Aquaponics 101 – Sell the sizzle

An economics lecturer back in the day, once told me, “don’t sell the sausage, sell the sizzle.” How wise these words proved to be.  While our new wired world makes the market for our goods and services many multiples bigger, it also dilutes our influence.

Let me explain it another way.  In the previous business model the market was smaller, but so was the competition.  Nowadays, if you cannot somehow differentiate yourself, your products or services, no matter how good, will not sell.

How then does that affect Aquaponics?  Well, in one way it is good because Aquaponics, being a rather new and novel way of growing fish and vegetable crops, does in fact differentiate us from the other struggling vegetable farmers and aquaculturists.  But this “difference” is also a double-edged sword because the ordinary man in the street has no idea whatsoever what Aquaponics actually means.

So what then is the “sizzle” of Aquaponics?  How about, “better than organic”, “space-age food production”,  “the future of food production” or some other catchy byline?

One of the basics of scaling up to Commercial Aquaponics, as I have said so may times, is a rock-solid marketing campaign.  Don’t even start thinking about the technical or even financial aspects of your new system without first considering the following;

  • Is there a market for my products?
  • Where are my potential customers?
  • What are they willing to pay?
  • Why would they choose me over so many other vendors?

Although you are unlikely to get firm orders without a salable product, this short exercise will keep you grounded when you tackle the other elements of your system design.

As mentioned in a previous post, I have been hard at work on a number of online initiatives, one of which is a Classified Site called landbou.net. This site is specifically targeted at the agricultural sector (landbou meaning agriculture in Afrikaans) and provides a market place for buying and selling products and services relating to farming. Advertisements are free and I have created categories for both fish and vegetables.

Please feel free to register and start placing some ads. It is currently aimed at Southern African countries but if the demand is there, I would be glad to extend it to other countries.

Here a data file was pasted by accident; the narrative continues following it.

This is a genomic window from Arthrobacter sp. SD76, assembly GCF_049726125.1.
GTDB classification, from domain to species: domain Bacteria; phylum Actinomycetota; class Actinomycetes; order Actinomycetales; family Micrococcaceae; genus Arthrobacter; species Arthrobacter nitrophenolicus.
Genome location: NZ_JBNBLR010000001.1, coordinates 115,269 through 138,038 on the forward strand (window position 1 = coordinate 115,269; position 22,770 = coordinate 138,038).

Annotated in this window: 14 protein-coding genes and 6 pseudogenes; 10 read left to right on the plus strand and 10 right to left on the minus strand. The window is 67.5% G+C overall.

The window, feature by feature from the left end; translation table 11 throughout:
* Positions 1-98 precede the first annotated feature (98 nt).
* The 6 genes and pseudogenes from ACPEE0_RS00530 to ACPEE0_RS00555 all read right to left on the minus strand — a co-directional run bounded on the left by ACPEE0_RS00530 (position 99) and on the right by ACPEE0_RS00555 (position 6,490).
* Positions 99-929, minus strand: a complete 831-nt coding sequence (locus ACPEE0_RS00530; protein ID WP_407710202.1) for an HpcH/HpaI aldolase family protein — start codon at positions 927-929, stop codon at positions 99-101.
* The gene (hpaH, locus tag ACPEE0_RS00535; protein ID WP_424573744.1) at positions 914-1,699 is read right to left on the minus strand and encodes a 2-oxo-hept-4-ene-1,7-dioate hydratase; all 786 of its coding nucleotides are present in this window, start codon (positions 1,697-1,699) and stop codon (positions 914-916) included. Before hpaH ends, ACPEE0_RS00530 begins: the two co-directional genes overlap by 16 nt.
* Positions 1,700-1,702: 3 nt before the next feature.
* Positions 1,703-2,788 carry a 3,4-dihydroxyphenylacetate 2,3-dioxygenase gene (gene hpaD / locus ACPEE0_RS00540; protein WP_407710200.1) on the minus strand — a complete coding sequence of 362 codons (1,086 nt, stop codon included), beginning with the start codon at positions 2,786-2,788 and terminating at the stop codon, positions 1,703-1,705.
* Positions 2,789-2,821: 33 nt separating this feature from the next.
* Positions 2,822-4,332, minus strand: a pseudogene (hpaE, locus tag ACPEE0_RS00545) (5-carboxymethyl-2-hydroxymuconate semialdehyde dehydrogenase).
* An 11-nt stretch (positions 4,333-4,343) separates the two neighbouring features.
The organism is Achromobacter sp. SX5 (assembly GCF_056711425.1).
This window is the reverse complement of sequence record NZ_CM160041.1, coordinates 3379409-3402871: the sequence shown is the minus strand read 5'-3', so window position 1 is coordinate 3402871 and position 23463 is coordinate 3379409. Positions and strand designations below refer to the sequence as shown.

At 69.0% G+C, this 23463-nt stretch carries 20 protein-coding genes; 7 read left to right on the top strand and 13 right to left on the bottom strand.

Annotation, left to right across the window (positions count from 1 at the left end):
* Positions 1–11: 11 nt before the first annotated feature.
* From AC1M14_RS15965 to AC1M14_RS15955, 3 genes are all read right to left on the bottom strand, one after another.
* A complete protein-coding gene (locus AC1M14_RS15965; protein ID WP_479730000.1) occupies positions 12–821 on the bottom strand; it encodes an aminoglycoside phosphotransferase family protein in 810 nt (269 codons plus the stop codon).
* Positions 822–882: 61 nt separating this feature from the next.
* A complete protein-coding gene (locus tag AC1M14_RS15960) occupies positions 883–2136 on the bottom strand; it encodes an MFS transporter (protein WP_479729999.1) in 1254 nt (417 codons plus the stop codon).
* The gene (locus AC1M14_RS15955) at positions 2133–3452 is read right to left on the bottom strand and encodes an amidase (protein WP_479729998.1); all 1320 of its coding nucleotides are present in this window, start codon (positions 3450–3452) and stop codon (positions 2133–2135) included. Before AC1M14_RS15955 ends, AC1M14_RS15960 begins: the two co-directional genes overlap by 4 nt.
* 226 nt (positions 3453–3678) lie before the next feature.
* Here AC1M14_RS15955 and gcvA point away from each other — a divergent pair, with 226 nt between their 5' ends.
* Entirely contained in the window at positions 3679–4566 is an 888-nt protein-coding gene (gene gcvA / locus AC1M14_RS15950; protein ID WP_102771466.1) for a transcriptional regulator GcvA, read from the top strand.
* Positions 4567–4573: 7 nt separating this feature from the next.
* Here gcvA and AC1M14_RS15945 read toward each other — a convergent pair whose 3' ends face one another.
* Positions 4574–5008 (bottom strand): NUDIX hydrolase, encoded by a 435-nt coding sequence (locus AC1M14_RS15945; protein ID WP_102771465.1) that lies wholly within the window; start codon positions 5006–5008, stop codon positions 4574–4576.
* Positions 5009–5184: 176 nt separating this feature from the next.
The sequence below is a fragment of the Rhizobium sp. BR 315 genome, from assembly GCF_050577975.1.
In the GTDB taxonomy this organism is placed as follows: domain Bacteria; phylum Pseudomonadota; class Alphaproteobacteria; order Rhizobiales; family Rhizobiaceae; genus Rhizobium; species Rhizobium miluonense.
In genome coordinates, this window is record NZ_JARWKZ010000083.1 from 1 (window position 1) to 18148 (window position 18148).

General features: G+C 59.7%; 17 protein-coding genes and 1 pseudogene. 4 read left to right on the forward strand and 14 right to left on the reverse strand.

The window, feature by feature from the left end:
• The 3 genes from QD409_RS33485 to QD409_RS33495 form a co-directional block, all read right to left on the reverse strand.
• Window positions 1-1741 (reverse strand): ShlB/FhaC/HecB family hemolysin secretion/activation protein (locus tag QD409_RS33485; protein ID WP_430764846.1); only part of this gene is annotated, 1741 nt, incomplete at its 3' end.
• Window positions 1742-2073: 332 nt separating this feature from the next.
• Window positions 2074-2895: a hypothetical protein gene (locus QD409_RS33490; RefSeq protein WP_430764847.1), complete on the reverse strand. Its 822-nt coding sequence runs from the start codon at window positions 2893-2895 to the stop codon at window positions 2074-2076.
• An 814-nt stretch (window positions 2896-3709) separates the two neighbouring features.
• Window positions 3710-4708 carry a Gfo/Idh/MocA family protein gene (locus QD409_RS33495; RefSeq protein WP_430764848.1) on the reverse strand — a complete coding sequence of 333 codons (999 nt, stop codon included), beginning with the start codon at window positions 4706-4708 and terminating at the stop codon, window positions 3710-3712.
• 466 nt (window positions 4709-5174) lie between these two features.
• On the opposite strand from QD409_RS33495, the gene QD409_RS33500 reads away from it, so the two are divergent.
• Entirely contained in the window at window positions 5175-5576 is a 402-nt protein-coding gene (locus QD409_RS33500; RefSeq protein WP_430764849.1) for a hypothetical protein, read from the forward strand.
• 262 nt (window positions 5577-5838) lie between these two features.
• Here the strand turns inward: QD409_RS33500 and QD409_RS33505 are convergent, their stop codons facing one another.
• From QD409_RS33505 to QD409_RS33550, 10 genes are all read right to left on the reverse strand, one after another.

Enough for now.

Synaptoman

butter-lettuce-soil

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Aquaponics and the Meaning of Life

With the first Winter rains now falling in the Western Cape of South Africa and the grapevines almost bare of their Summer plumage, ones thoughts turn to more philosophical directions. I enjoy Winter in the Cape. It offers a time for introspection; re-visiting the successes and failures of the previous growing season and planning for what lies ahead.

Aquaponics (AP) really is a scale model of the workings of the earth and provides a great platform to explain how everything hangs together. I have taken many school groups through my various AP builds over the years and I have found it extremely heartening to see the “light-bulb” moment as a child suddenly sees the point of it all. When he/she realizes that every system (whether organic or mechanical) works exactly the same and that it is infinitely scalable, the impact is huge.

Nature has no waste. Every output from one system is an input for another. Our artificially created, urban living areas “appear” to generate massive waste and seem, on the face of it, to be unbalanced, but in reality nature mops up the waste over time and uses it as an input in another system. What we must realize is that it doesn’t all happen immediately and it may be many, many years before the next system even needs the output from the earlier system.

There are many examples of this. Gold mining is one. The goldfields of South Africa and other gold producing countries are littered with “mine dumps”. These discarded mountains of earth are the by-product of the mining and extraction process. At the time, the cost and availability of technology and the price of gold didn’t make it feasible to process these dumps any further. Now, many years later, it provides a lucrative new source of gold which is extracted from these “dumps”.

Landfills are another example. I predict that in the future these hidden dumps of a civilizations waste will power cities with easily-extractable methane and the solid matter recycled in a multitude of ways.

There is no waste in the long-term.

AP has often been described as a “closed-loop” system; a perpetual motion, organic machine that, once in balance, will sustain itself indefinitely.  In theory this is true, but in practice it is not very long before some or other input is required, the most obvious being food for the fish. Another is an AP systems rapid depletion of iron and other trace elements needed in only small doses, but without which, the system comes crashing down.

The secret of AP and Life itself, is thus BALANCE. Balance is often not apparent in a snapshot, but if you look at the system, in whatever form, over a period of time, it seems to smooth out and settle into a balanced state.

Our lives, in a seemingly meaningless, headlong rush to the grave, also seem out of balance, but below the surface of this raging river is a calm, balanced, REASON for it all.  Sometimes we just have to step back, lift our eyes from our iPhones and other distracting gadgets and realize that this is all part of a bigger plan.

We are just so bogged down by detail and noise and confusion. To truly appreciate the meaning of it all, maybe we should just go out into our gardens and truly OBSERVE the miracle of nature, be it only in a tiny patch of green that we call our own.

Henry David Thoreau, the finest American philosopher who ever lived, said, “Our life is frittered away by detail.

Get out there and appreciate it.

Walden1

Later

Synaptoman